Use High Leverage Practices (HLPs).  The Council for Exceptional Children and the CEEDAR Center have compiled a list of instructional strategies that support all students, regardless of ability level and background. Visit their website to learn more about HLPs. Bonus tip: compare what you already know about UDL and Visible Learning to what you learn about HLPs. 

  1. Strengthen Specially Designed Instruction (SDI). This is what makes special education “special.” All too often special education teachers have not received the training or support to really develop their knowledge around SDI. Allow special educators to spend time planning and collaborating with each other and general education teachers around what this looks like. Check out this great blog from Zach Smith on his rookie mistake in special education. Download this awesome SDI in the general education classroom resource. It’s one of my favorites! Bonus tip: Make this a part of a conversation around the benefits of co-teaching as you consider implementing or refining models you may have in place.

2. Get Your MTSS Ducks in a Row 

Look at your MTSS implementation data. Don’t have any? Check out the MTSS blueprint or consider enrolling your leadership team in our MTSS Institute, Building Success With MTSS, to help you identify growth areas. Looking at data is critical for determining where you need to invest time, energy, and resources. This is the foundation of your Multi-Tiered System of Support (MTSS) system. 

Reflect on your own leadership. Do you have a solid understanding of your role in MTSS and how that shapes inclusive practices at your site or district? Check out this blog for a great overview of MTSS and why we need it. Bonus tip: Check out this book for more ideas on developing as a leader that promotes equitable best practices.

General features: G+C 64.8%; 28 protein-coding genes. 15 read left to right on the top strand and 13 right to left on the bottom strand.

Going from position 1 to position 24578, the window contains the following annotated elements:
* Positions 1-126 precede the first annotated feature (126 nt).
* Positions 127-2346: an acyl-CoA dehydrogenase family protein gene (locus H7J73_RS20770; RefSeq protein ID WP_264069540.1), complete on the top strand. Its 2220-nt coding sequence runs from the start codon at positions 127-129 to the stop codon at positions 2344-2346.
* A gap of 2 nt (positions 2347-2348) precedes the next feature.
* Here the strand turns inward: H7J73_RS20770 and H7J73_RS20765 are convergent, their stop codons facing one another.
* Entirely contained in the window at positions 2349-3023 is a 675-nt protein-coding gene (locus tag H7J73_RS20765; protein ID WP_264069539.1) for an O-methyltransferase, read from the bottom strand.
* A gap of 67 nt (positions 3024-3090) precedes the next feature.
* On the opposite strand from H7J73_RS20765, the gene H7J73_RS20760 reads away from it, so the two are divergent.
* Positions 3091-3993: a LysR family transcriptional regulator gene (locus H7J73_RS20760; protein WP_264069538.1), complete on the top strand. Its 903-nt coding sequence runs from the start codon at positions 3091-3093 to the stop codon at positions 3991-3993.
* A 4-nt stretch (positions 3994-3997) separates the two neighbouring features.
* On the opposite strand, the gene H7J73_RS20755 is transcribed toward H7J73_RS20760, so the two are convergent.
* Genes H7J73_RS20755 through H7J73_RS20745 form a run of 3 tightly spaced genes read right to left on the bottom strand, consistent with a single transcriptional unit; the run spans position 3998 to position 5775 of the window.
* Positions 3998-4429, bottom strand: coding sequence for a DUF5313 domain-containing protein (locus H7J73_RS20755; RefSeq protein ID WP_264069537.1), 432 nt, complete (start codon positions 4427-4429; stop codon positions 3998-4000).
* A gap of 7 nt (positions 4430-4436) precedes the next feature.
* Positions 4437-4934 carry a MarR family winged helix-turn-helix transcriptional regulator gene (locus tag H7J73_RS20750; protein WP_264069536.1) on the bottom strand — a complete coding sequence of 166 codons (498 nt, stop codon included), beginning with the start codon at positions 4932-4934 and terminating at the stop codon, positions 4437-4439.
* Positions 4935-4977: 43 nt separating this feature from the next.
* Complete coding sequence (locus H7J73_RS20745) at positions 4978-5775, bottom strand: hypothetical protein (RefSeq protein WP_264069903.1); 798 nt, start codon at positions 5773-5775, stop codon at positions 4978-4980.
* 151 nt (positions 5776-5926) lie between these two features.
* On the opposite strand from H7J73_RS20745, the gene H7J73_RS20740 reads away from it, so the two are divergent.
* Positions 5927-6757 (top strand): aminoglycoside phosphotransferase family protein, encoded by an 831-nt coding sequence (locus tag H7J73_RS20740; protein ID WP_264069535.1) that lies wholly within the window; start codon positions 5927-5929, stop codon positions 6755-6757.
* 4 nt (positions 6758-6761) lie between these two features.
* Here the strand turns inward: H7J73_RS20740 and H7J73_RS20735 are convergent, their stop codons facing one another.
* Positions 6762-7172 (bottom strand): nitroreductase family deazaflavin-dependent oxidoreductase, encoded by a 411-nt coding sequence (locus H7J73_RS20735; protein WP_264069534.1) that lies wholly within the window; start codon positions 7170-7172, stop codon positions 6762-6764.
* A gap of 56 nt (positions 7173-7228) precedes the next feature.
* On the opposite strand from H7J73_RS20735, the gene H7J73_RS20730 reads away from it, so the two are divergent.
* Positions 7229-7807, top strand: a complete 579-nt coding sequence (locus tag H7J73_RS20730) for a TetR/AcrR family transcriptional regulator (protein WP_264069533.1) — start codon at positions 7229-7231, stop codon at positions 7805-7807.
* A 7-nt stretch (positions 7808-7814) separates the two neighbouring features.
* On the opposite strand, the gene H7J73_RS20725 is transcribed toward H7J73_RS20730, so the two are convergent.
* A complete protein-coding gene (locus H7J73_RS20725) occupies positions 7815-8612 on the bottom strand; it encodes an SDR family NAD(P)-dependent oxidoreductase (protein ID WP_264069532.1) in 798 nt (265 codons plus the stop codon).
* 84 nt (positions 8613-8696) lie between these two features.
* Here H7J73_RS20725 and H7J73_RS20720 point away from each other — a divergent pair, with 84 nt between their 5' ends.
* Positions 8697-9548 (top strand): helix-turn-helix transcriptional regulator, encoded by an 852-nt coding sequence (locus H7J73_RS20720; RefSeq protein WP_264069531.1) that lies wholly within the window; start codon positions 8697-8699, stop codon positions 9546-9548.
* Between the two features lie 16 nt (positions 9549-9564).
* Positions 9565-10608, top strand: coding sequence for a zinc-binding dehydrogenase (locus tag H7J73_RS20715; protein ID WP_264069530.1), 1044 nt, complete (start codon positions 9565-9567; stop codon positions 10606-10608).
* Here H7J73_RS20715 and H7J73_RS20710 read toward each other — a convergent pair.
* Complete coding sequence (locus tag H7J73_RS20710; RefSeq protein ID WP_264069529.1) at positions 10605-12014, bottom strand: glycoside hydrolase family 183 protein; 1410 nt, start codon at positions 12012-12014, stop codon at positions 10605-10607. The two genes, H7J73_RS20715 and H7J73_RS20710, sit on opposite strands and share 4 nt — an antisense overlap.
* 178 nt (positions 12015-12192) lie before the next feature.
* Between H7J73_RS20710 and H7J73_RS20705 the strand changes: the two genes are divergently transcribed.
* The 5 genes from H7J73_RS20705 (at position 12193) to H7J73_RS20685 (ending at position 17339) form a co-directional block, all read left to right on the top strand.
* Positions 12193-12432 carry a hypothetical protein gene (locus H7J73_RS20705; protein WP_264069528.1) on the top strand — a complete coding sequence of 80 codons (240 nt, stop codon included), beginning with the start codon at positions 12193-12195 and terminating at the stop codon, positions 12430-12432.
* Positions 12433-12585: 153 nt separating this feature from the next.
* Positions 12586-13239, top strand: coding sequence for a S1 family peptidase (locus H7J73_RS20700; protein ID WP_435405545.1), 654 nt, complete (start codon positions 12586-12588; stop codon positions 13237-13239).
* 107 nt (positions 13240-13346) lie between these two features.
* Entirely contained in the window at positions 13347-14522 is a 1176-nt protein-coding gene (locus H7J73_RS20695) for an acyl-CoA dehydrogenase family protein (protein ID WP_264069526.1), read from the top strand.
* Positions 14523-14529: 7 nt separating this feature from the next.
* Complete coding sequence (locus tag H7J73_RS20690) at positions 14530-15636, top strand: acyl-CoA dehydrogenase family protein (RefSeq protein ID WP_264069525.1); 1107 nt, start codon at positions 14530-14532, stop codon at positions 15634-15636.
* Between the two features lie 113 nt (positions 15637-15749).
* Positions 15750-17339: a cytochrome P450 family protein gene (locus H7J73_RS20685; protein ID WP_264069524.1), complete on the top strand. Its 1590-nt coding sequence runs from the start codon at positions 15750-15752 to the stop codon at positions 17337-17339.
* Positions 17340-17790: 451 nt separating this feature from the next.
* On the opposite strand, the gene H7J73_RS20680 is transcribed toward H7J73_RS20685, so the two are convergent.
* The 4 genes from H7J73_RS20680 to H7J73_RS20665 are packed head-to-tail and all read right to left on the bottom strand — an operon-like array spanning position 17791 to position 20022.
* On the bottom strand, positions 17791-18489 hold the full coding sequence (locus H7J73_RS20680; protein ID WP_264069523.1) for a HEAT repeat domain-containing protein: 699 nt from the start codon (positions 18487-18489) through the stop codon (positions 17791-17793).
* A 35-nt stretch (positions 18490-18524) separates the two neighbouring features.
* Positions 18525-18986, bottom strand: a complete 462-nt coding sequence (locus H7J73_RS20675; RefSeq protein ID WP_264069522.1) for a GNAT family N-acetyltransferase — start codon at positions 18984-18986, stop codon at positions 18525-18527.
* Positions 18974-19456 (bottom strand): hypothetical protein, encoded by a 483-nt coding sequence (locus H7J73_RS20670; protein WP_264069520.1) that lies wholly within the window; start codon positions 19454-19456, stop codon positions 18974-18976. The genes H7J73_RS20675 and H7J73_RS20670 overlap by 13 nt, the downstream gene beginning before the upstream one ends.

Look for gaps in your tiers of support. In an effective MTSS system, we provide high-quality instruction in Tier 1, offer additional supplemental support in Tier 2, and add intensive support in Tier 3. Do you have a clear system in place for academics, behavior, and social-emotional learning? Learn more about tiered instruction and intervention here. 

3. Bring it All Together with UDL

Start with Firm Goals and Flexible Means. All good teaching starts with clear goals, expectations, and success criteria. Make sure your teachers know how to define this clearly for kids and that they allow kids to self-reflect and set their own goals. Check out this amazing blog on how clear goals lead to deep learning. Bonus Tip: Use the accompanying infographic with staff as a self-reflection exercise. 

Help teachers see themselves as UDL Practitioners. We talk a lot about UDL, but what does it mean to develop the skill sets needed to be an effective teacher? Download this incredible checklist and start using it with your staff. 

Make time for self-reflection. UDL is about more than just providing students with learning options and showing what they know. We want students to develop as agents in their own learning. Talk to teachers about the importance of providing opportunities for students to reflect on their progress toward learning goals and their choices during the lesson. This blog is a great resource. Bonus tip: Build time during staff meetings for teachers to reflect on their own practices and combine this process with the UDL Skillset Tool


  • Michigan State University. "Teacher effectiveness for students with and without disabilities." ScienceDaily. ScienceDaily, 25 March 2024 <www.sciencedaily.com/releases/2024/03/240325114241.htm>.
  • Jesse Wood, Ijun Lai, Neil R. Filosa, Scott A. Imberman, Nathan D. Jones, Katharine O. Strunk. Are Effective Teachers for Students With Disabilities Effective Teachers for All? Educational Evaluation and Policy Analysis, 2023; DOI: 10.3102/01623737231214555